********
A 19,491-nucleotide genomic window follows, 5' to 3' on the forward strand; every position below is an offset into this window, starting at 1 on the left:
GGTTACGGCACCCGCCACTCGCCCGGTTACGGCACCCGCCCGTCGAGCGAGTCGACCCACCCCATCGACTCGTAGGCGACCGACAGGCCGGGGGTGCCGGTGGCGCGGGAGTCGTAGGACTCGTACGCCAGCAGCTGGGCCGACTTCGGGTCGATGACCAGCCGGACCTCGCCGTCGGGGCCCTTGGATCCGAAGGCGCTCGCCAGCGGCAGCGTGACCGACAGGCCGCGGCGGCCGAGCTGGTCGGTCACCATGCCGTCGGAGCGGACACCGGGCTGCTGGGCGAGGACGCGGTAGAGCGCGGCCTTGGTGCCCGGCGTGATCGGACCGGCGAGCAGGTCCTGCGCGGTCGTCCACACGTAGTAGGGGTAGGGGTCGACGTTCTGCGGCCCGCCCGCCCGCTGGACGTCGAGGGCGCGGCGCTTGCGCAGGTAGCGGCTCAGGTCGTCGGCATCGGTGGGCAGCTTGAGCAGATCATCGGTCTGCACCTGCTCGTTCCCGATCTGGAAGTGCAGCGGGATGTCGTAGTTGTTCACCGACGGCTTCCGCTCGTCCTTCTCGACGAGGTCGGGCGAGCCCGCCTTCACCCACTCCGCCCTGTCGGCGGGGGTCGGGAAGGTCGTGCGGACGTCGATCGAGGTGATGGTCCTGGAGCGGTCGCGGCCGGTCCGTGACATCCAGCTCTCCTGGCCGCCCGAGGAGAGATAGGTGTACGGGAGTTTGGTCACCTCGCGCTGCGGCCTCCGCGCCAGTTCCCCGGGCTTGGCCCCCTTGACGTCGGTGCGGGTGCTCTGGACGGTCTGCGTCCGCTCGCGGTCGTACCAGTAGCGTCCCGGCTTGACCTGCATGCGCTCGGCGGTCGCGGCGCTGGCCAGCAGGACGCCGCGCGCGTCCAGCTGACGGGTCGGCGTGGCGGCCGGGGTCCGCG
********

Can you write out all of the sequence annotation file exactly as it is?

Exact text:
A 19,491-nucleotide genomic window follows, 5' to 3' on the forward strand; every position below is an offset into this window, starting at 1 on the left:
GGTTACGGCACCCGCCACTCGCCCGGTTACGGCACCCGCCCGTCGAGCGAGTCGACCCACCCCATCGACTCGTAGGCGACCGACAGGCCGGGGGTGCCGGTGGCGCGGGAGTCGTAGGACTCGTACGCCAGCAGCTGGGCCGACTTCGGGTCGATGACCAGCCGGACCTCGCCGTCGGGGCCCTTGGATCCGAAGGCGCTCGCCAGCGGCAGCGTGACCGACAGGCCGCGGCGGCCGAGCTGGTCGGTCACCATGCCGTCGGAGCGGACACCGGGCTGCTGGGCGAGGACGCGGTAGAGCGCGGCCTTGGTGCCCGGCGTGATCGGACCGGCGAGCAGGTCCTGCGCGGTCGTCCACACGTAGTAGGGGTAGGGGTCGACGTTCTGCGGCCCGCCCGCCCGCTGGACGTCGAGGGCGCGGCGCTTGCGCAGGTAGCGGCTCAGGTCGTCGGCATCGGTGGGCAGCTTGAGCAGATCATCGGTCTGCACCTGCTCGTTCCCGATCTGGAAGTGCAGCGGGATGTCGTAGTTGTTCACCGACGGCTTCCGCTCGTCCTTCTCGACGAGGTCGGGCGAGCCCGCCTTCACCCACTCCGCCCTGTCGGCGGGGGTCGGGAAGGTCGTGCGGACGTCGATCGAGGTGATGGTCCTGGAGCGGTCGCGGCCGGTCCGTGACATCCAGCTCTCCTGGCCGCCCGAGGAGAGATAGGTGTACGGGAGTTTGGTCACCTCGCGCTGCGGCCTCCGCGCCAGTTCCCCGGGCTTGGCCCCCTTGACGTCGGTGCGGGTGCTCTGGACGGTCTGCGTCCGCTCGCGGTCGTACCAGTAGCGTCCCGGCTTGACCTGCATGCGCTCGGCGGTCGCGGCGCTGGCCAGCAGGACGCCGCGCGCGTCCAGCTGACGGGTCGGCGTGGCGGCCGGGGTCCGCG